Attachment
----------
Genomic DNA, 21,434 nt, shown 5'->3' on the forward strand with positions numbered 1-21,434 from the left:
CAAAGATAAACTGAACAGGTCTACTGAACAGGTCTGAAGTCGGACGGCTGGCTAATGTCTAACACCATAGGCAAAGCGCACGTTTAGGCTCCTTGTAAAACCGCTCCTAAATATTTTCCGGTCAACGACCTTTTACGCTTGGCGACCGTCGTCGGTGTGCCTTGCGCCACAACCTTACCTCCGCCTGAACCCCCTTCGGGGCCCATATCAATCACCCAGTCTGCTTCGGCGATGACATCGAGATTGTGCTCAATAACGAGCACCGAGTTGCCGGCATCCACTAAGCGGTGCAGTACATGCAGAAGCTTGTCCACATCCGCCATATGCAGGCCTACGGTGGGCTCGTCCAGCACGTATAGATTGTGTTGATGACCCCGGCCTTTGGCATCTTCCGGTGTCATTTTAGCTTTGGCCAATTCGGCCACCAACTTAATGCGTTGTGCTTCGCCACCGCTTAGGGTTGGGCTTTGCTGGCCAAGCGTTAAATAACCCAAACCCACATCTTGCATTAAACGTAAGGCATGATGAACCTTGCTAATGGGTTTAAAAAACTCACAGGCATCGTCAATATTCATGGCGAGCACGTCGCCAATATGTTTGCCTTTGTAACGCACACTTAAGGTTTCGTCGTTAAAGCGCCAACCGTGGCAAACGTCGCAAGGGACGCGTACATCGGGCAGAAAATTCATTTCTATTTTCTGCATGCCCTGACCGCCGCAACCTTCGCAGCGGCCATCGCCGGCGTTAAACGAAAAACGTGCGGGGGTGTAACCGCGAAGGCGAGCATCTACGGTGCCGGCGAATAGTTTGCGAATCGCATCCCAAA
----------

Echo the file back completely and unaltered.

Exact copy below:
Genomic DNA, 21,434 nt, shown 5'->3' on the forward strand with positions numbered 1-21,434 from the left:
CAAAGATAAACTGAACAGGTCTACTGAACAGGTCTGAAGTCGGACGGCTGGCTAATGTCTAACACCATAGGCAAAGCGCACGTTTAGGCTCCTTGTAAAACCGCTCCTAAATATTTTCCGGTCAACGACCTTTTACGCTTGGCGACCGTCGTCGGTGTGCCTTGCGCCACAACCTTACCTCCGCCTGAACCCCCTTCGGGGCCCATATCAATCACCCAGTCTGCTTCGGCGATGACATCGAGATTGTGCTCAATAACGAGCACCGAGTTGCCGGCATCCACTAAGCGGTGCAGTACATGCAGAAGCTTGTCCACATCCGCCATATGCAGGCCTACGGTGGGCTCGTCCAGCACGTATAGATTGTGTTGATGACCCCGGCCTTTGGCATCTTCCGGTGTCATTTTAGCTTTGGCCAATTCGGCCACCAACTTAATGCGTTGTGCTTCGCCACCGCTTAGGGTTGGGCTTTGCTGGCCAAGCGTTAAATAACCCAAACCCACATCTTGCATTAAACGTAAGGCATGATGAACCTTGCTAATGGGTTTAAAAAACTCACAGGCATCGTCAATATTCATGGCGAGCACGTCGCCAATATGTTTGCCTTTGTAACGCACACTTAAGGTTTCGTCGTTAAAGCGCCAACCGTGGCAAACGTCGCAAGGGACGCGTACATCGGGCAGAAAATTCATTTCTATTTTCTGCATGCCCTGACCGCCGCAACCTTCGCAGCGGCCATCGCCGGCGTTAAACGAAAAACGTGCGGGGGTGTAACCGCGAAGGCGAGCATCTACGGTGCCGGCGAATAGTTTGCGAATCGCATCCCAAA